When my first novel, Wolf Soul, went out to publishers it received several rejections giving similar feedback. They couldn’t connect with the main character. They didn’t love him enough. They didn’t warm to him. As the story progressed they became alienated from him.
When you have issues like that with your main character, you have a big problem. I had to wonder if it was a problem too big to fix. Would I ever improve, or would it haunt my second novel, Cradlesnatch? Continue reading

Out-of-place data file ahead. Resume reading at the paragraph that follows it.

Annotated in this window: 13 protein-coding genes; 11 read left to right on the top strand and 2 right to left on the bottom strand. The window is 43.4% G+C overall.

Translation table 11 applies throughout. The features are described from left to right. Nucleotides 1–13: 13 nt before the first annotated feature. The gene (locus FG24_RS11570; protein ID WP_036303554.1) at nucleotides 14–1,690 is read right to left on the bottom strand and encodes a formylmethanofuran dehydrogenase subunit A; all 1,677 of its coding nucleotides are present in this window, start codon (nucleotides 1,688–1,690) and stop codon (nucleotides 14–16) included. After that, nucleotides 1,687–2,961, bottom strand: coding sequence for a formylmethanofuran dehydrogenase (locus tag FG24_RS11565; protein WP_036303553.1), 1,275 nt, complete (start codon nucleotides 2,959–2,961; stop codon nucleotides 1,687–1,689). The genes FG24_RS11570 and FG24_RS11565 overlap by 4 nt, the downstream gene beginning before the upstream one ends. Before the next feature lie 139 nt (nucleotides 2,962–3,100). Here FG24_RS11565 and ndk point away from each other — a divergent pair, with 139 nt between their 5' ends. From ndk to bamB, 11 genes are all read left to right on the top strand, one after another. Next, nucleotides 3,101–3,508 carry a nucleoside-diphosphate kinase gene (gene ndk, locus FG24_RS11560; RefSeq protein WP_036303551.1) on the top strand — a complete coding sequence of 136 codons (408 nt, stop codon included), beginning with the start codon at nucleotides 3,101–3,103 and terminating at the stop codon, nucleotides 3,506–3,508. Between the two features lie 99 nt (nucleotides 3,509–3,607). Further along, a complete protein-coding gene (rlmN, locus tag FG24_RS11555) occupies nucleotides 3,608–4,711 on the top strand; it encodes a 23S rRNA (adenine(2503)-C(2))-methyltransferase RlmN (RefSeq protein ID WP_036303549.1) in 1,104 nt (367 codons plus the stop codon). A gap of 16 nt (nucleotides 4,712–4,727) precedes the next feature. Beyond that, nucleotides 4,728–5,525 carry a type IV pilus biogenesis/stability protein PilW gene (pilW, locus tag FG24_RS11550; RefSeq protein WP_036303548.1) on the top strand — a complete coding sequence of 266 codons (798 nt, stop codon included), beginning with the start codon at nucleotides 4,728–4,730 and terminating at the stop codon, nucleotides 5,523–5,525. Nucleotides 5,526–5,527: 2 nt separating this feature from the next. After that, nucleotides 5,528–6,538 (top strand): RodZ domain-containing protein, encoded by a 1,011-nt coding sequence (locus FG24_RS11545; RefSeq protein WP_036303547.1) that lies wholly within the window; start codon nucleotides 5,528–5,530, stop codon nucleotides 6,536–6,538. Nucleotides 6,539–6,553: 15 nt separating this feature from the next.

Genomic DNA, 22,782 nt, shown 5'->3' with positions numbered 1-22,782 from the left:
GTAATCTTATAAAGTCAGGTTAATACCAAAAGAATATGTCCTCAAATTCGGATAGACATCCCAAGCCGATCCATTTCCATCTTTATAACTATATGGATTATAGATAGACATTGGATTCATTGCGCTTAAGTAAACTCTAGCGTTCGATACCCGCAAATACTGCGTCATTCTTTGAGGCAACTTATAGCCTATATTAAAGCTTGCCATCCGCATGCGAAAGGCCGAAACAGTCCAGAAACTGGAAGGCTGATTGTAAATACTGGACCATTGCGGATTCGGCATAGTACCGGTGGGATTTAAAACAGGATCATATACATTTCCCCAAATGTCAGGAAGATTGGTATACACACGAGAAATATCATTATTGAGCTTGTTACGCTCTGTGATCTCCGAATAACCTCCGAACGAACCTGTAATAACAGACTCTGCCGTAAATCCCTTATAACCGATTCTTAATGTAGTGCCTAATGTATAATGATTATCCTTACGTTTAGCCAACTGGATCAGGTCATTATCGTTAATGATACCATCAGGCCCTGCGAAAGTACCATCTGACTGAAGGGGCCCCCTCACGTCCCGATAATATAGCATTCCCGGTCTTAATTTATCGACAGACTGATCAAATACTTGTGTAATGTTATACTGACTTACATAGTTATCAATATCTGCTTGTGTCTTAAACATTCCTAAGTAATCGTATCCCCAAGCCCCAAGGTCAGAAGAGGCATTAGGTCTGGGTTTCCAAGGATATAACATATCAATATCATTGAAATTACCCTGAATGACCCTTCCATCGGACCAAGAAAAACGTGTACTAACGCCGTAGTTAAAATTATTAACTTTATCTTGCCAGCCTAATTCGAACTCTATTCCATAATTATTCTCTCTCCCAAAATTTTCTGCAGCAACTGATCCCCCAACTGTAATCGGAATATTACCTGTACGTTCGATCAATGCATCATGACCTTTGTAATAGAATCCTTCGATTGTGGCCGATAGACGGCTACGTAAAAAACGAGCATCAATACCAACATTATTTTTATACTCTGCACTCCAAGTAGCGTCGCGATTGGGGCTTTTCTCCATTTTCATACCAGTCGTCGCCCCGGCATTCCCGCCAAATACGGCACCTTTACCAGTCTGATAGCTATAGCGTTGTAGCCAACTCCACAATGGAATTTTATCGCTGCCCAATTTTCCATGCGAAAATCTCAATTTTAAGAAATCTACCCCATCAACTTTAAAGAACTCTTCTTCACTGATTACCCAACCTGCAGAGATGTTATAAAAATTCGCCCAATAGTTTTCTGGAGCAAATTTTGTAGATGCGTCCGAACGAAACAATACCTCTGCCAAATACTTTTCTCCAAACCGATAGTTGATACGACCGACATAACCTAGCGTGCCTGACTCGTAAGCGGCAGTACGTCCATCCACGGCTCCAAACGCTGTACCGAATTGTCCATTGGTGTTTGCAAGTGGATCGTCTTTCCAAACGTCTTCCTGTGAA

I read somewhere that you should treat the setting of your story like a character. Give it a strong identity, allow it to have mood swings, ask it to interact with other characters, watch it drive the plot. Think of Wuthering Heights. How different that story could have been if Cathy hadn’t ventured out on to the moors in a storm.
Good characterisation is expressed in the detail and a little detail goes a long way towards creating a convincing story world.
Here’s a short excerpt from my first novel, Wolf Soul, in its first draft form: Continue reading